Arena Format: Each college is assigned a table. The set-up should provide comfortable space for students to visit with college representatives while allowing for adequate traffic flow. If representatives are located in several rooms, the sponsoring school should provide a list of the institutions’ locations.
Session Format: Each college is assigned an individual room for 20-30 minute information sessions.
Combination Format: Each institution is given the option of choosing their format. Colleges that regularly receive a great deal of arena traffic may choose to hold sessions while colleges with lighter levels of traffic may choose the arena option.
It’s common for colleges to market their institution by giving away gifts—t-shirts, key chains, Frisbees—and hold giveaway drawings. Whether not you allow this is up to you, of course, but giveaways can become distracting and take away from the importance of the event.
We’ve really only scratched the surface here. College fairs are only one way we can start preparing our students for the future. If you’re looking to put together a comprehensive college awareness program, we recommend checking out NACAC’s downloadable guide here.
National Teacher Day isn’t until May, but in our experience, trying to cram all of our appreciation into a single day can feel slightly disingenuous to teachers. Rather than wait for May to roll around, we’re sharing 15 simple ways principals can recognize teachers throughout the year. We owe the principals over at Education World a big thank you for sharing their ideas. Should you find that the tips we’ve listed below aren’t enough, you’ll find 50 more by visiting the original article here.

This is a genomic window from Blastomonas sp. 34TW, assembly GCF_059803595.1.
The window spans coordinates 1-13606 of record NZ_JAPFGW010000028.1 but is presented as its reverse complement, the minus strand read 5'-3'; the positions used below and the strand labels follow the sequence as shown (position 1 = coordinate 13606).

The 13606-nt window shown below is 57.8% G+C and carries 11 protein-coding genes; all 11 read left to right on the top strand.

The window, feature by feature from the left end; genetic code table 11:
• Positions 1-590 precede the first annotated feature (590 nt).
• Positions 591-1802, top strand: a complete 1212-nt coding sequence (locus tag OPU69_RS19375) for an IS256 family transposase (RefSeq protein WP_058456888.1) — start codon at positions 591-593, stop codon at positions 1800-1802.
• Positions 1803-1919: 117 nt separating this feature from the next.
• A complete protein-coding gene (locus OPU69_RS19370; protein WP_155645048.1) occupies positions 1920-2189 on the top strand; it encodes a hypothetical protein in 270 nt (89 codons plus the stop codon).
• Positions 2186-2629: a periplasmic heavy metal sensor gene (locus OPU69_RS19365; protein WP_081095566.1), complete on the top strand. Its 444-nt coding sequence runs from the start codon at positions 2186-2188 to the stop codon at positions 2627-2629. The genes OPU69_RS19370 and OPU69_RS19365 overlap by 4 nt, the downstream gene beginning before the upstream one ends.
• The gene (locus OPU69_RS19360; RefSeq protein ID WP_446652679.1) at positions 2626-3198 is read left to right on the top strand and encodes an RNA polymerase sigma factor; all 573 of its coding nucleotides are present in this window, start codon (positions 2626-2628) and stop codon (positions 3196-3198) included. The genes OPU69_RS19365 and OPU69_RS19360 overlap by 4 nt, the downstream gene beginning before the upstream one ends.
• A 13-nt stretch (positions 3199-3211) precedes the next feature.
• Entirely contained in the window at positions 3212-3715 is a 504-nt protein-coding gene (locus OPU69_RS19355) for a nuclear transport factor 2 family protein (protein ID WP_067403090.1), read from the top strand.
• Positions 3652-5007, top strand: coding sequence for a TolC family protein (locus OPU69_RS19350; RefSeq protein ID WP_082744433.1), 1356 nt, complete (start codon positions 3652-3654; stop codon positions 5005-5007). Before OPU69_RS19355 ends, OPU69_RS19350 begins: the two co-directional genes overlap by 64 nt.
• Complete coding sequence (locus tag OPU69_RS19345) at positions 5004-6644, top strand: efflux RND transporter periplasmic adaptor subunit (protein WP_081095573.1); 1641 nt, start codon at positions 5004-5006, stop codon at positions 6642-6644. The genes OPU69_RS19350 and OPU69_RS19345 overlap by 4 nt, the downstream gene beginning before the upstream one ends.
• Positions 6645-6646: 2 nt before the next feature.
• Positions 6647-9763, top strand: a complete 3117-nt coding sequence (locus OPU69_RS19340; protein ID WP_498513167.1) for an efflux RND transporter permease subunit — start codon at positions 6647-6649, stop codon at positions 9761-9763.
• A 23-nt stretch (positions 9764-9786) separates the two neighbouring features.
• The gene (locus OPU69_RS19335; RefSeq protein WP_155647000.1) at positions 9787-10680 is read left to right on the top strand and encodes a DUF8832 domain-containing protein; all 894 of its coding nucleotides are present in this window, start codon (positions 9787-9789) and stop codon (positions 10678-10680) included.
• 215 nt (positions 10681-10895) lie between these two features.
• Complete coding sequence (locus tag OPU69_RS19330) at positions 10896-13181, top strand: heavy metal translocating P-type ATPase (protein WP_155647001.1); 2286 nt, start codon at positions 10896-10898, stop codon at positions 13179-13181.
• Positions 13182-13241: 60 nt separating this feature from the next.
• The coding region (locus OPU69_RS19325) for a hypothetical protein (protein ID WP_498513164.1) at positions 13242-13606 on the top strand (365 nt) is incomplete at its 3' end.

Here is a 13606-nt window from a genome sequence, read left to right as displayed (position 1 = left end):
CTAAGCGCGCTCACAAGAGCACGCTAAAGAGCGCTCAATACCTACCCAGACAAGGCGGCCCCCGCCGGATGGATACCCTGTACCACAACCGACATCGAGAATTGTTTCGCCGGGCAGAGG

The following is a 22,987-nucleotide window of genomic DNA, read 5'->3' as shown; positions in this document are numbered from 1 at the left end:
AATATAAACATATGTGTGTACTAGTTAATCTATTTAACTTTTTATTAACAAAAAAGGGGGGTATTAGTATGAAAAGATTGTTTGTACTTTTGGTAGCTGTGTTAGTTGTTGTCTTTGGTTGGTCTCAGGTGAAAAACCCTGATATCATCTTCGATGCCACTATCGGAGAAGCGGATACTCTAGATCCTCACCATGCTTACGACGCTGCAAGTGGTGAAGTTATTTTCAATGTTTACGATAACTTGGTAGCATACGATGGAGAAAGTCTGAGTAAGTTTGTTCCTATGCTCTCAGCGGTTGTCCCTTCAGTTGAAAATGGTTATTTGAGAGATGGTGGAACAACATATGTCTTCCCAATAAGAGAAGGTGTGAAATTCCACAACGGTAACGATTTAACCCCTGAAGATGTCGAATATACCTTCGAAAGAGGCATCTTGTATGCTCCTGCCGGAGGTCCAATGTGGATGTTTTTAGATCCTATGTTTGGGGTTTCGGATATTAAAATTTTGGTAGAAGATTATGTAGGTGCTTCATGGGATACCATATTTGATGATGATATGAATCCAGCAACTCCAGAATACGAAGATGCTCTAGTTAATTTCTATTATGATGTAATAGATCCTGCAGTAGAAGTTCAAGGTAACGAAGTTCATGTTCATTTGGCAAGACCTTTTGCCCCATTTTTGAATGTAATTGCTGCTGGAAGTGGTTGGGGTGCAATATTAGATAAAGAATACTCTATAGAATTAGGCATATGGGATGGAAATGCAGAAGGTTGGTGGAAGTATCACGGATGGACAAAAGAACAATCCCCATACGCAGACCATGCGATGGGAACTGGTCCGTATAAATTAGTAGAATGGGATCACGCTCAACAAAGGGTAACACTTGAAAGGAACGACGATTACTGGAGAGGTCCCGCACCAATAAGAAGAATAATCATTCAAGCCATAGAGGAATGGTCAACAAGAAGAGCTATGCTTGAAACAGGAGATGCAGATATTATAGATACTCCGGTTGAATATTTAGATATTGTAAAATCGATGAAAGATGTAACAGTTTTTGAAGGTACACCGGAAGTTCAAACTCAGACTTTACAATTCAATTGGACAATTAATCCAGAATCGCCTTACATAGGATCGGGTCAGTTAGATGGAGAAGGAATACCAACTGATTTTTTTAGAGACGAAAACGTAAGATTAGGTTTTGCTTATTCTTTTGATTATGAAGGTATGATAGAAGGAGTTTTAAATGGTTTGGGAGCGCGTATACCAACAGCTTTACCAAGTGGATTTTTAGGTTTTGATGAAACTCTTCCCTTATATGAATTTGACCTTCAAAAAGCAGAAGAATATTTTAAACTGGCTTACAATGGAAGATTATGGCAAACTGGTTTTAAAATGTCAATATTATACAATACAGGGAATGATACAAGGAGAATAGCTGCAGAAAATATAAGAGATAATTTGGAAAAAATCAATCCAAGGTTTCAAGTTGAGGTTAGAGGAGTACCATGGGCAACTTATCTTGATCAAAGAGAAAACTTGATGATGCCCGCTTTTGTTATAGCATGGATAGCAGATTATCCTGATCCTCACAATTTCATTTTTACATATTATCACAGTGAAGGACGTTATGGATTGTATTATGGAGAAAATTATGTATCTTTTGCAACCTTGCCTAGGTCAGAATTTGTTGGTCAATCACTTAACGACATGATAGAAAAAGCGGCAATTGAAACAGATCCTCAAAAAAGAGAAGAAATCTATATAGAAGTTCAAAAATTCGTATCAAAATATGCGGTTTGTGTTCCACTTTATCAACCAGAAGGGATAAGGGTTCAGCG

15 Ways for Principals to Show Teachers Their Appreciation
- Host a "Thank You Breakfast" during Teacher Appreciation Week, or during another time of the year when teachers least expect and most need it.
- Recognize special contributions by putting "Cookie Coupons" in teachers' mailboxes. Arrange with the cafeteria for teachers to redeem those coupons for a special treat.
- Whenever you are able, send a personally written—preferably, handwritten—note of thanks or appreciation to teachers "caught" caring or pulling off terrific classroom projects. Send at least a dozen of those notes each week. Keep a copy for the teacher's file; later in the school year you will be able to draw on those positive moments as you compose teachers' evaluations.
- At each faculty meeting, hold a lottery drawing for a "free" two-hour break during which time you will cover a teacher's class. The break can be redeemed at any time, but it needs to be arranged at least a week in advance.
- Each month, hold a party to recognize staff members who will celebrate birthdays that month.
- Provide a duty-free week during scheduled state-test times. Arrange to have PTA parents or others cover those duties.
- Purchase fresh flowers for teachers' desks during parent-teacher conference week.
- In your public address announcements remind students to show appreciation for their teachers in all kinds of ways.
- At the end of each grading period—when teachers have spent hours agonizing over student performance—send special notes of appreciation.
- If you have lost part of your school vacation to snow days, provide some special treats on those makeup days to recognize the extra stress that goes with losing valuable R&R time or planning days.
- If it starts snowing a couple hours before school lets out, go outside and scrape or brush off teachers' cars so they can get on the road soon after the bell rings.
- Provide dinner between school and an evening PTA meeting.